Culinary Lavender at Beechwood Inn – North Georgia

Culinary Lavender at Beechwood Inn – North Georgia

Culinary Lavender at Beechwood Inn – North Georgia

As Chefs at Beechwood Inn, Gayle and I strive to make our plates beautiful and our dining exquisite. We look for things that will make a visit to Beechwood Inn in not just memorable but a magnetic experience. Using unique products is one way we do that. One product we love is culinary lavender.

Culinary Lavernder Blossoms at Beechwood Inn
Culinary Lavender

Lavender is a member of the same family as many of our most popular herbs. At Beechwood Inn we have been using lavender as a flavor component in our cooking for years. So to us it is not surprising that lavender use in food preparation is becoming popular.  If grown organically (without pesticides), flowers and leaves can be used fresh, and both buds and stems can be used dried.  Culinary Lavender is a member of the mint family and is closely related to rosemary, sage, and thyme.

Culinary Lavender has a sweet, floral flavor, with lemon and citrus notes.  The potency of the lavender flowers increases with drying. English Lavender (l. angustifolia and munstead) has the sweetest fragrance of all the lavenders and is most commonly used in cooking.  Just use your imagination on how to use some lavender to add a new flavor component to your cooking. When you add just the perfect amount of lavender to a buttery cake or cookie, its role is the same as vanilla. It is best used as a background flavor that adds depth and fullness to the flavor profile but does not announce itself too boldly.

History of Lavender:

Lavender has been a favorite herb for many centuries. The historic use and recognition of lavender is almost as old the history of man.  As an herb, lavender has been in documented use for over 2,500 years.

In ancient times lavender was used for mummification and perfume by the Egyptians, Phoenicians, and peoples of Arabia.  The Greeks and the Romans bathed in lavender scented water and it was from the Latin word “lavo” meaning “to wash” that the herb took its name.  Lavender soon spread across Europe from Greece.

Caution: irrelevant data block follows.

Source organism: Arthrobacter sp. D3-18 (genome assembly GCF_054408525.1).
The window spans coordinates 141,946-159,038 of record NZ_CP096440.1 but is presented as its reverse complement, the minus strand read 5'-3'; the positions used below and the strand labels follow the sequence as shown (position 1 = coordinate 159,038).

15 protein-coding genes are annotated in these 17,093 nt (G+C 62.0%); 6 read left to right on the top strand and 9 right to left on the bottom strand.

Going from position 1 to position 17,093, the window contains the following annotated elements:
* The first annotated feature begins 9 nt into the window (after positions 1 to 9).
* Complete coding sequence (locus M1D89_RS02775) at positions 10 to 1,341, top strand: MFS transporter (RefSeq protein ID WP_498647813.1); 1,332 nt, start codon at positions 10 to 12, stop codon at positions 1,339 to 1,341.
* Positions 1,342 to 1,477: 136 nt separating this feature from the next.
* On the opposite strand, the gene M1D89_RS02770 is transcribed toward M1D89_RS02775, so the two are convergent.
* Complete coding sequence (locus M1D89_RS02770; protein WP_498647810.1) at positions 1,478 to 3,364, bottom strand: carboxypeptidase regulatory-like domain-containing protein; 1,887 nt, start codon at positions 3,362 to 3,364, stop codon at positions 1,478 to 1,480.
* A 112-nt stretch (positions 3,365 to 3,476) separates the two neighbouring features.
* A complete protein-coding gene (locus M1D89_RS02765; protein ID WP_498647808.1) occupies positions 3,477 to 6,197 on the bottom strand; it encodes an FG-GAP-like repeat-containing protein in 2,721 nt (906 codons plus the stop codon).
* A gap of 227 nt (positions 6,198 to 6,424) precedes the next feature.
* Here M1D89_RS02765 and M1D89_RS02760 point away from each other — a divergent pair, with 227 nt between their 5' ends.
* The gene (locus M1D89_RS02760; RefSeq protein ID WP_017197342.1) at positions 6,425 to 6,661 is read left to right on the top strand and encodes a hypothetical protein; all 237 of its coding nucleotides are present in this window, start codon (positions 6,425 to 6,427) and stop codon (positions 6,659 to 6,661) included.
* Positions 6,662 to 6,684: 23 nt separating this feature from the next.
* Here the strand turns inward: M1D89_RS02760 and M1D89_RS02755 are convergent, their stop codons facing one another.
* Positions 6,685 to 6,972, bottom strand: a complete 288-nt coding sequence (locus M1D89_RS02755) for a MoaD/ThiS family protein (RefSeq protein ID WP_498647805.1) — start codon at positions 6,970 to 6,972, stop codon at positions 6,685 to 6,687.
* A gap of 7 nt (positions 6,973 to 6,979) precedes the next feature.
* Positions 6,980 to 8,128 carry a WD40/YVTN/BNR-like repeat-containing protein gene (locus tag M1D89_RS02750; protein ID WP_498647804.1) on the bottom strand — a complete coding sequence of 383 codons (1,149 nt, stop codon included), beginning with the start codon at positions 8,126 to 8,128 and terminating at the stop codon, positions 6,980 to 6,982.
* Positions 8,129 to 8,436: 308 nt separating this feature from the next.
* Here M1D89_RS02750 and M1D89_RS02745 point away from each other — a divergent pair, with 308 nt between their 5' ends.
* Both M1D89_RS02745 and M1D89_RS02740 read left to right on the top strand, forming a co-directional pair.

Queen Elizabeth I of England valued lavender as a conserve and a perfume.  It has been said that she commanded that the royal table should never be without conserve of lavender and she issued orders to her gardeners that fresh lavender flowers should be available all year round.  She also drank an abundance of Lavender tea to help ease her migraines and used it as a body perfume.

Queen Victoria of England is most notable for making Lavender popular and it could be found, in one form or another, in every one of her rooms, as she used it to wash floors and furniture, freshen the air, and had it strewn among the linens.

During the First World War, nurses bathed soldiers’ wounds with lavender washes.  To this day, the French continue to send baby lamb to graze in fields of lavender, so their meat will be tender and fragrant. Today Lavender is most commonly used in aromatherapy. The fragrance from the oils of the lavender plant is believed to help promote calmness and wellness. It’s also said to help reduce stress, anxiety, and possibly even mild pain.

Using Lavender at Beechwood Inn

At Beechwood Inn we are always looking for new ways to enhance our dining experience with subtle uses of lavender. Gayle makes lavender sugar to dust on cookies, scones and breakfast breads. She also makes a jelly out of lavender too to be spread on bread and muffins. Put some in sparkling water for a relaxing lift. One of my favorite recipes is her Lavender Honey Pound Cake with Lavender Ice Cream. Very decadent. Want the recipe?

Lavender is considered safe for adults but certain precautions are advisable. Be careful in applying pure lavender oils to the skin and administering concentrated lavender to children.

By David and Gayle Darugh